Critique me?

Discussion in 'Critique Forum Archives' started by Galaxy_Stranger, Apr 28, 2004.

  1. Galaxy_Stranger

    Galaxy_Stranger TPF Noob!

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    Ok, guys. I had a vision of what I wanted, and I came close. I want to know what it is about this shot that makes it not work. There's color, there's contrast, but this is just not a great photo.

    [​IMG]
     
  2. markc

    markc TPF Noob!

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    Do you have a larger image, like about 800x600?
    I had a crop in mind when looking at this earlier. Would you mind if I messed around a little and posted it?
     
  3. Galaxy_Stranger

    Galaxy_Stranger TPF Noob!

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  4. drlynn

    drlynn TPF Noob!

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    Oh. You have a photo posted. :wink: (jk)

    I personally like the photo, but wonder how it would look cropped also.

    Cropping horizontally just above the irregularity in the tree trunk, and cropping vertically to leave the overhang of the hut but not the chair, etc.

    I think it would give the pic a bit more intimacy, as well as imply living on the beach in a small grass hut.
     
  5. markc

    markc TPF Noob!

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    I found the frame of the tree, ground, and unbrella a little interesting, but it ended up making everything outside of it seem extra. This crop may seem extreme. Unfortunately think the chair still gets in the way and distracts from the couple.

    [​IMG]

    I'm not sure what works the best for me. If I chop the chair out completely, it's a little tight and then makes the overhang distracting.

    [​IMG]
     
  6. Galaxy_Stranger

    Galaxy_Stranger TPF Noob!

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    Bingo.

    You're both right on. It lacked the intimacy. I think I'll just get rid of that damn chair anyway, heh. I was thinking that the tree and the hut, (actually just a thin table for drinks with a roof), would frame it but just didn't work out. I think the roof's to valuable for atmosphere to lose.

    Any thoughts on exposure? Is there anything you would have done differently? I see all these wonderful crisp shots here. Please tell me it's not all Photoshop.

    [​IMG]
     
  7. ksmattfish

    ksmattfish Now 100% DC - not as cool as I once was, but still

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    I like the original image you posted, but I think your cropped version with some of the tree also works.

    It's a very good photo, and sometimes you'll have to settle for that. I think that the couple in the photo might think it was a great photo.
     
  8. Galaxy_Stranger

    Galaxy_Stranger TPF Noob!

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    hahah - I AM the couple in the photo!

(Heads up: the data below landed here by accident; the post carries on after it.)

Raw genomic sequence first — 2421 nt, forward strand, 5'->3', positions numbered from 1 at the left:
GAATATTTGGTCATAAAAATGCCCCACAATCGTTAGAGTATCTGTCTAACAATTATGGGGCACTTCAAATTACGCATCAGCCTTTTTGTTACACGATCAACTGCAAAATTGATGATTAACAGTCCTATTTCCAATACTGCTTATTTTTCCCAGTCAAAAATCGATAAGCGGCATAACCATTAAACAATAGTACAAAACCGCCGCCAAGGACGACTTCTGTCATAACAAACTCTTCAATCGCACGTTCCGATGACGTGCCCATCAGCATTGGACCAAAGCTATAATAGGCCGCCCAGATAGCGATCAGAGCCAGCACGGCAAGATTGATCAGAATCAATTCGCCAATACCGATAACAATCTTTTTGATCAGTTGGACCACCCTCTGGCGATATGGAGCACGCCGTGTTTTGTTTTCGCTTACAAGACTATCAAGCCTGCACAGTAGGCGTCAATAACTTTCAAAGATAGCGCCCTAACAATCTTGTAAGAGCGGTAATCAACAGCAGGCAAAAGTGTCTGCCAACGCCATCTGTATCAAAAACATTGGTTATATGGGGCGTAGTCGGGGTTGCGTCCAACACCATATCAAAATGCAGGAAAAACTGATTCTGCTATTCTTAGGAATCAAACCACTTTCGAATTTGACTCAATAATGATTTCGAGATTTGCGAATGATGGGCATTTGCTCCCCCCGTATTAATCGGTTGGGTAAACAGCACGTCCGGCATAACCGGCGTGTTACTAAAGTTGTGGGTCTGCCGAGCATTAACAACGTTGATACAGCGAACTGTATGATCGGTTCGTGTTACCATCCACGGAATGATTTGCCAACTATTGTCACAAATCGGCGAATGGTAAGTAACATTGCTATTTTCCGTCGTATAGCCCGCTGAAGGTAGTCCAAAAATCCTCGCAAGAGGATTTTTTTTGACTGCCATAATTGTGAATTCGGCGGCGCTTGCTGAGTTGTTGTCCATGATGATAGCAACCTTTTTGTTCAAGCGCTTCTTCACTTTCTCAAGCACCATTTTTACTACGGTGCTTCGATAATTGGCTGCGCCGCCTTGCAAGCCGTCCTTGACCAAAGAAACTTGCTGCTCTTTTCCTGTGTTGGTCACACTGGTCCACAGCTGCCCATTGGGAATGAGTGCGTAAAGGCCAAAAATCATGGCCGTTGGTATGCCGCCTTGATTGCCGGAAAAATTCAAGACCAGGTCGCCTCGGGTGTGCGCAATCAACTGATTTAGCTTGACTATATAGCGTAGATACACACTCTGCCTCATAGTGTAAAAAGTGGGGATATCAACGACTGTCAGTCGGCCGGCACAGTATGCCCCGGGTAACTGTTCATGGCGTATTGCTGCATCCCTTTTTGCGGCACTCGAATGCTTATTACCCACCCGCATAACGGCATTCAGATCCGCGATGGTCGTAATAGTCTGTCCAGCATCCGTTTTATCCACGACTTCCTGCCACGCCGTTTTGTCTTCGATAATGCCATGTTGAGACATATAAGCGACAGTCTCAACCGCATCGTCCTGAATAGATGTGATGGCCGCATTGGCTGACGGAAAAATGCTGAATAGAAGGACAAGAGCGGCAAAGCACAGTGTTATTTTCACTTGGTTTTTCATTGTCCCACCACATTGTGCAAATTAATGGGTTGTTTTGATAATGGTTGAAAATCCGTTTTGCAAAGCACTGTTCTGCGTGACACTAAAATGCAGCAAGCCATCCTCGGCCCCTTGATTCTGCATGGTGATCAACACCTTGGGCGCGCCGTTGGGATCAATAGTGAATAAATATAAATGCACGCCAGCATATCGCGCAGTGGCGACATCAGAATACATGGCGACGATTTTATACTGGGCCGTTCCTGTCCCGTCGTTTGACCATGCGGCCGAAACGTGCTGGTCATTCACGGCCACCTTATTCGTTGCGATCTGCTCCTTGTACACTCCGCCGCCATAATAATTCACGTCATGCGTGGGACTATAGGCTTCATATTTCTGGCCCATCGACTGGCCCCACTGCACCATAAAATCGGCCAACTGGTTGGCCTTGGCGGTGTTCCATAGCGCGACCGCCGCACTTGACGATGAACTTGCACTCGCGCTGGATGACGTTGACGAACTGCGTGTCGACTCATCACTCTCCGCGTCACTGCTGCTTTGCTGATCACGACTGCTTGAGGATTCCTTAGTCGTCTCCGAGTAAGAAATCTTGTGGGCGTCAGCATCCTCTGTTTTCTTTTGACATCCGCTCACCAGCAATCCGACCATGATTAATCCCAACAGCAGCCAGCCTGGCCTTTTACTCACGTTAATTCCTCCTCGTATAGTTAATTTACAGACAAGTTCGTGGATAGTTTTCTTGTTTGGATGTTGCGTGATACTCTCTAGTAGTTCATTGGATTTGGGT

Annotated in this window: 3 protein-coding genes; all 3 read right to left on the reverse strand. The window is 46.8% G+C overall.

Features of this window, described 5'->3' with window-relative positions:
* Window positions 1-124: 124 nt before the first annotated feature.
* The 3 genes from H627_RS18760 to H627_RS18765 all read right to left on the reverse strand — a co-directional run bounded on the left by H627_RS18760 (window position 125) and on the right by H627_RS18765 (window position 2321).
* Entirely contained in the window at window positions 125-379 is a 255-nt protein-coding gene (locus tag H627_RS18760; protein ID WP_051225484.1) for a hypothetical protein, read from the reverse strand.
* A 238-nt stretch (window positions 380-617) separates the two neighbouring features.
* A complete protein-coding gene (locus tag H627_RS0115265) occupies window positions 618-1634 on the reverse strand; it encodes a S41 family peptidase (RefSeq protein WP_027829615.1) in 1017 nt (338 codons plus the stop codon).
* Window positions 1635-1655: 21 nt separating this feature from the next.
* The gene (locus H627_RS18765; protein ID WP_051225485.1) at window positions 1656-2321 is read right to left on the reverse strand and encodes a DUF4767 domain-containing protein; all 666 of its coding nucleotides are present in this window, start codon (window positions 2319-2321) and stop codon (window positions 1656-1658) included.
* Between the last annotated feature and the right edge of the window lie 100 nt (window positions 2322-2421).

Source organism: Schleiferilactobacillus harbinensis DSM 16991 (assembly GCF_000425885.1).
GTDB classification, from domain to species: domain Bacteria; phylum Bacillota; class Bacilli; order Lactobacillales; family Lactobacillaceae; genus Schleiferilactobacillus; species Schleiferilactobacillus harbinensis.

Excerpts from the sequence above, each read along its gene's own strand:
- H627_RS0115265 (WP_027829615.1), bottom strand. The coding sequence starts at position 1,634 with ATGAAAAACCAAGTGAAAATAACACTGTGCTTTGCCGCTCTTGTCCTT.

9. drlynn

    drlynn TPF Noob!

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    That's exactly what I was talking about, Stranger. I think that shot is just gorgeous! It really has a story to tell, imo.

    As far as exposure, it looks pretty good. In these type situations, it's probably best to bracket very heavily, if possible. I'd say take at least 5 shots: +2, +1, 0, -1,-2 stops. Maybe even +/-3 stops just for good measure. Meter for the lady's face, or as close to that as possible, then bracket.

    On good quality film, you'll be surprised how many of those shots are gonna be useful. Of course, one will be your favorite, but I have seen portraits done on Kodak Portra 160 NC bracketed to +/- 2, and all 5 shots were very nice.
     
  10. drlynn

    drlynn TPF Noob!

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    I've heard of split personalities before, but :shock: :shock: :shock:

    :wink:
     
  11. Galaxy_Stranger

    Galaxy_Stranger TPF Noob!

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    Yeah, I don't think bracketing changes the exposure enough to change my mind, so I just avoid it. If I have 3 images that are CLOSE - I can never decide which one I want.

    Thanks for all the input, guys. It's really given me a lot to think about. Which is mostly to try to see the scene in every possible way. I had the shot in my head, and it turned out to be not so hot. If I had kept thinking about the scene, I may have come up with that last version.

    But, I panicked - I had only about 5 minutes to get it and I ended up taking a couple dozen shots up to that time, following the sun down and changing the exposure as it went. So, I've got 50 shots that are un-usable and literally TWO that were any good. This one was definitely the best. The next day I shot a couple more that, compositionally came out better, but I didn't like the exposure as much.
     
  12. Big Mike

    Big Mike I am Big, I am Mike Staff Member Supporting Member

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    What film were you using and where did you take it (to be developed)? Bracketing does work but unfortunately most one hour type places will try to fix or average every print so that you don't see much difference. Check the negatives to see if there is more of a difference.

    If you use slide film...bracketing by even 1/3 stops will make a difference and what you shoot is what you get...with no interference from the developer.

    I think it's a great shot by the way. The exposure is great because the silhouette is just about perfect.
     

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